To install click the Add extension button. That's it.

The source code for the WIKI 2 extension is being checked by specialists of the Mozilla Foundation, Google, and Apple. You could also do it yourself at any point in time.

4,5
Kelly Slayton
Congratulations on this excellent venture… what a great idea!
Alexander Grigorievskiy
I use WIKI 2 every day and almost forgot how the original Wikipedia looks like.
What we do. Every page goes through several hundred of perfecting techniques; in live mode. Quite the same Wikipedia. Just better.
.
Leo
Newton
Brights
Milds

Russian oligarchs

From Wikipedia, the free encyclopedia

Russian oligarchs (Russian: олигархи, romanized: oligarkhi) are business oligarchs of the former Soviet republics who rapidly accumulated wealth in the 1990s via the Russian privatisation that followed the dissolution of the Soviet Union. The failing Soviet state left the ownership of state assets contested, which allowed for informal deals with former USSR officials (mostly in Russia and Ukraine) as a means to acquire state property.

The Russian oligarchs emerged as business entrepreneurs under Mikhail Gorbachev (General Secretary, 1985–1991) during his period of market liberalization.[1] Boris Berezovsky, a mathematician and formerly a researcher, became the first well-known Russian business oligarch.[2]

Oligarchs became increasingly influential in Russian politics during Boris Yeltsin's presidency (1991–1999); they helped finance his re-election in 1996. Well-connected oligarchs like Roman Abramovich, Michail Khodorkovsky, Boris Berezovsky and Vladimir Potanin acquired key assets at a fraction of the value at the loans for shares scheme auctions conducted in the run-up to the election.[3] Defenders of the out-of-favor oligarchs argue that the companies they acquired were not highly valued at the time because they still ran on Soviet principles, with non-existent stock control, huge payrolls, no financial reporting and scant regard for profit.[4]

Since 2014, hundreds of Russian oligarchs and their companies have been hit by the US sanctions for their support of "the Russian government's malign activity around the globe".[5][6] In 2022, many Russian oligarchs and their close family members were targeted and sanctioned by countries around the world as a rebuke of Russia's war in Ukraine.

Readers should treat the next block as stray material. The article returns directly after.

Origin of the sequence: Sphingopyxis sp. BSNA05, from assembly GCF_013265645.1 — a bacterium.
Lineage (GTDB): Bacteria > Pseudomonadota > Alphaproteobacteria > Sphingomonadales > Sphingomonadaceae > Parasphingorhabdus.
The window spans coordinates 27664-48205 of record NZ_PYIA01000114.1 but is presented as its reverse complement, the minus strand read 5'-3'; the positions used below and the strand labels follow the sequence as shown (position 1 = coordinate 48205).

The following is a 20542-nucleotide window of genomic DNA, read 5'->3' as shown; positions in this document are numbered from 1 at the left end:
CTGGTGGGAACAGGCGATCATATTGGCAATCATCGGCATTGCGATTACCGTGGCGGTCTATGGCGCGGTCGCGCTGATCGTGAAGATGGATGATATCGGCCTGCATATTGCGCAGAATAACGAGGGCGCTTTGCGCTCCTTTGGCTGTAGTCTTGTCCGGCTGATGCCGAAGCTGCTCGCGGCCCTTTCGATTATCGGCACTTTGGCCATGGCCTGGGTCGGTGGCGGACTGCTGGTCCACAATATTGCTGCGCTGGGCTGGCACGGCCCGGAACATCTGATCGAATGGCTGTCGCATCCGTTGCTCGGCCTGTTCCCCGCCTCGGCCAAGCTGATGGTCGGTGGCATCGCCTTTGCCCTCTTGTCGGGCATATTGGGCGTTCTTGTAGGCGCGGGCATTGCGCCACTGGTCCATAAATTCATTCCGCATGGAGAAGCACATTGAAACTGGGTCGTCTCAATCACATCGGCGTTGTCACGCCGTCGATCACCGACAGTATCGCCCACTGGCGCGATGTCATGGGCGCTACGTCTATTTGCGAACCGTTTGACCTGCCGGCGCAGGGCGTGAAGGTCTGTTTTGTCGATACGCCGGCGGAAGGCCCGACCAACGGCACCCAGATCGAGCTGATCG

YouTube Encyclopedic

  • 1/5
    Views:
    355 348
    784 928
    297 741
    787
    370 177
  • How Did Russian Oligarchs Get So Rich?
  • The Murderous Rise of Russia's Billionaires (Movie)
  • The Most Ruthless Russian Oligarch | Roman Abramovich
  • The Rise of Russian Oligarchs
  • Why Russian Oligarchs Are Forming Private Militias

Transcription

Yeltsin era, 1991–1999

During Mikhail Gorbachev's perestroika (c. 1985–1991), many businessmen in Russia imported goods such as personal computers and jeans into the country and sold them for a hefty profit.

Once Boris Yeltsin became President of Russia in July 1991, the oligarchs emerged as well-connected entrepreneurs who started from nearly nothing and became rich through participation in the market via connections to the corrupt, but elected, government of Russia during the state's transition to a market-based economy. The so-called voucher privatization program of 1992–1994 enabled a handful of young men to become billionaires, specifically by arbitraging the vast difference between old domestic prices for Russian commodities (such as natural gas and oil) and the prices prevailing on the world market. These oligarchs became unpopular with the Russian public and are often blamed for the turmoil that plagued the Russian Federation following the collapse of the Soviet Union in 1991.[7][8][9][10]